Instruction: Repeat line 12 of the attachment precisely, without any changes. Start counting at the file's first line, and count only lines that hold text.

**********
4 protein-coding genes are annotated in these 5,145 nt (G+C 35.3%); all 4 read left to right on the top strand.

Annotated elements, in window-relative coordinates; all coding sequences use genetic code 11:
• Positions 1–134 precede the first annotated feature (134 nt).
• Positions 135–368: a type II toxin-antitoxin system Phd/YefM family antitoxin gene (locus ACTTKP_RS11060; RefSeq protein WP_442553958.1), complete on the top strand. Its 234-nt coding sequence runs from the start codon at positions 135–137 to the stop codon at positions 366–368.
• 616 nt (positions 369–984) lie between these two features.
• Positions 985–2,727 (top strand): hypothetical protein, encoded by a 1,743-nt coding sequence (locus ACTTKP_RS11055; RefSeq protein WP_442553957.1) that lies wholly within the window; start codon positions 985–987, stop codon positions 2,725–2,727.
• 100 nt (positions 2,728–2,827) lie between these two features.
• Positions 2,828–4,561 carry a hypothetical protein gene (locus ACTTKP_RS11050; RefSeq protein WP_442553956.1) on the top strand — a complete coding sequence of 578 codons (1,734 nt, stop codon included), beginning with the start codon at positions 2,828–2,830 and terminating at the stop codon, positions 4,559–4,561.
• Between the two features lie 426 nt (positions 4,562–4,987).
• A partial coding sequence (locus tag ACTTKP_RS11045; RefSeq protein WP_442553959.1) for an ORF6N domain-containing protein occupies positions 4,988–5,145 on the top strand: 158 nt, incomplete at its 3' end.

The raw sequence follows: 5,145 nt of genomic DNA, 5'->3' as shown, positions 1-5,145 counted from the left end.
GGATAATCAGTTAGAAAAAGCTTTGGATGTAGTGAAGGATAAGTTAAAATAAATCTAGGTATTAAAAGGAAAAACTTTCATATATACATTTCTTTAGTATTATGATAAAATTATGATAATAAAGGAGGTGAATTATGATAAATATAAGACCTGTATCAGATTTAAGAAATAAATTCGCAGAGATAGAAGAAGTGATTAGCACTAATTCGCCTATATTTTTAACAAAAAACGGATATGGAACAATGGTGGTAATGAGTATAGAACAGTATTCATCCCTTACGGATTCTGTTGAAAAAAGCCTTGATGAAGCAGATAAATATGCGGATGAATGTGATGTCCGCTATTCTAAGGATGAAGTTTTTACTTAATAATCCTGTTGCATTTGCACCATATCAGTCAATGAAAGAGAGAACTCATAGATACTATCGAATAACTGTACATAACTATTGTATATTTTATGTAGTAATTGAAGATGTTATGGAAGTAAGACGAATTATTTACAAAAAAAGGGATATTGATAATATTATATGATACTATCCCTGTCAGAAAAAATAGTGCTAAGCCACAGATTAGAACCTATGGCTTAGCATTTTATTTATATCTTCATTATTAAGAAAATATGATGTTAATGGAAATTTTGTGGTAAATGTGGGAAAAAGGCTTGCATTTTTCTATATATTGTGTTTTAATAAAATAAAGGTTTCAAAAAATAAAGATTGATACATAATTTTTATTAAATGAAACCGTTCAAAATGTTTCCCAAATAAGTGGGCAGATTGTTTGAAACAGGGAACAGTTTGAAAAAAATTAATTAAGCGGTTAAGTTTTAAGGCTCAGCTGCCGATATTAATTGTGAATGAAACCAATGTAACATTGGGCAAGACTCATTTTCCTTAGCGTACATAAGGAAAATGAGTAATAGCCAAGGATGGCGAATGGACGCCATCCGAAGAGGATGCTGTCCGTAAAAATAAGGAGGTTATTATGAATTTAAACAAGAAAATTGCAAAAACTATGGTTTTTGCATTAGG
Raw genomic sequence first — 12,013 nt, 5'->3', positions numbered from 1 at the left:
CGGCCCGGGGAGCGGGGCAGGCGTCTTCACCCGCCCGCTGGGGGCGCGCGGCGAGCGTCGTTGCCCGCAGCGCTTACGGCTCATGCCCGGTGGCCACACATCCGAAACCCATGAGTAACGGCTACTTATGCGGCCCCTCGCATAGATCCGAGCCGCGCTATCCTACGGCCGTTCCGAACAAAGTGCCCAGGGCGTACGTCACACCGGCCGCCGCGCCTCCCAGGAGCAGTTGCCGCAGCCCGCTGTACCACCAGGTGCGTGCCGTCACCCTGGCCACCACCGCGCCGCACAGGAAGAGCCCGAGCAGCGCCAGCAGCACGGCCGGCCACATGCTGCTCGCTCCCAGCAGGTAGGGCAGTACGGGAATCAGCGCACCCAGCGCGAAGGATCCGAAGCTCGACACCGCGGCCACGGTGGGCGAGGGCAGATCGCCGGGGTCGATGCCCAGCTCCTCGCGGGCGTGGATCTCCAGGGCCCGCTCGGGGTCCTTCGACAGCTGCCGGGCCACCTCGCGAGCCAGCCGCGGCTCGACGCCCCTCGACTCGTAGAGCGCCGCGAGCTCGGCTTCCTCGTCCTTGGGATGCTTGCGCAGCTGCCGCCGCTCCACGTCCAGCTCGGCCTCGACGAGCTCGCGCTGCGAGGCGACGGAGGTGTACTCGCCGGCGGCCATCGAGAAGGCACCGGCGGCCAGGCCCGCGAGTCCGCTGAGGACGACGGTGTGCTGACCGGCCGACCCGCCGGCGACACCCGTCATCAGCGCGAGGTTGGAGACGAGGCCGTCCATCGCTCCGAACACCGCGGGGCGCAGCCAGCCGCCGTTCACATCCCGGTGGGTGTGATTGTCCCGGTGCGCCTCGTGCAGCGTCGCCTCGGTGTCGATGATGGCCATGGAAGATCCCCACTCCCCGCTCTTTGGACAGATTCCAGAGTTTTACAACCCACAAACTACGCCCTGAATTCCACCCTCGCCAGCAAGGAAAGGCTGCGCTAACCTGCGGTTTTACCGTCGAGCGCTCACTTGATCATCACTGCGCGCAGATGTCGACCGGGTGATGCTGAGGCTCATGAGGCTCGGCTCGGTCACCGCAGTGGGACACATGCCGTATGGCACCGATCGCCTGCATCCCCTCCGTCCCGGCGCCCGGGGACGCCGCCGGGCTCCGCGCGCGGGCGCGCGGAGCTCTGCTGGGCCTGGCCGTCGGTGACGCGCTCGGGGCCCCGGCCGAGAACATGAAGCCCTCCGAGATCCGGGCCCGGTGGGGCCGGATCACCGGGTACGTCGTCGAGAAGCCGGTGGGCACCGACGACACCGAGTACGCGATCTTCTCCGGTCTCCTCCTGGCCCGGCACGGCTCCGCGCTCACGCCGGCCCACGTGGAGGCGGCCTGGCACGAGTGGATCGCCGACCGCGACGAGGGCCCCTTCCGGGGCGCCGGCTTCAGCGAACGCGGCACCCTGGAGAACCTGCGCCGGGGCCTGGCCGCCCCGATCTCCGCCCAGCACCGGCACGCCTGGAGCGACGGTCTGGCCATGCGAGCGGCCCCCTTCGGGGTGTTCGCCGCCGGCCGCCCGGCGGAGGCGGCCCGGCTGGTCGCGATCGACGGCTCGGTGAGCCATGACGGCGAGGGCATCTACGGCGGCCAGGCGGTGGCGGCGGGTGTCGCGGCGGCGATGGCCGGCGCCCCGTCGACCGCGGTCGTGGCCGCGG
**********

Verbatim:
GGATAATCAGTTAGAAAAAGCTTTGGATGTAGTGAAGGATAAGTTAAAATAAATCTAGGTATTAAAAGGAAAAACTTTCATATATACATTTCTTTAGTATTATGATAAAATTATGATAATAAAGGAGGTGAATTATGATAAATATAAGACCTGTATCAGATTTAAGAAATAAATTCGCAGAGATAGAAGAAGTGATTAGCACTAATTCGCCTATATTTTTAACAAAAAACGGATATGGAACAATGGTGGTAATGAGTATAGAACAGTATTCATCCCTTACGGATTCTGTTGAAAAAAGCCTTGATGAAGCAGATAAATATGCGGATGAATGTGATGTCCGCTATTCTAAGGATGAAGTTTTTACTTAATAATCCTGTTGCATTTGCACCATATCAGTCAATGAAAGAGAGAACTCATAGATACTATCGAATAACTGTACATAACTATTGTATATTTTATGTAGTAATTGAAGATGTTATGGAAGTAAGACGAATTATTTACAAAAAAAGGGATATTGATAATATTATATGATACTATCCCTGTCAGAAAAAATAGTGCTAAGCCACAGATTAGAACCTATGGCTTAGCATTTTATTTATATCTTCATTATTAAGAAAATATGATGTTAATGGAAATTTTGTGGTAAATGTGGGAAAAAGGCTTGCATTTTTCTATATATTGTGTTTTAATAAAATAAAGGTTTCAAAAAATAAAGATTGATACATAATTTTTATTAAATGAAACCGTTCAAAATGTTTCCCAAATAAGTGGGCAGATTGTTTGAAACAGGGAACAGTTTGAAAAAAATTAATTAAGCGGTTAAGTTTTAAGGCTCAGCTGCCGATATTAATTGTGAATGAAACCAATGTAACATTGGGCAAGACTCATTTTCCTTAGCGTACATAAGGAAAATGAGTAATAGCCAAGGATGGCGAATGGACGCCATCCGAAGAGGATGCTGTCCGTAAAAATAAGGAGGTTATTATGAATTTAAACAAGAAAATTGCAAAAACTATGGTTTTTGCATTAGG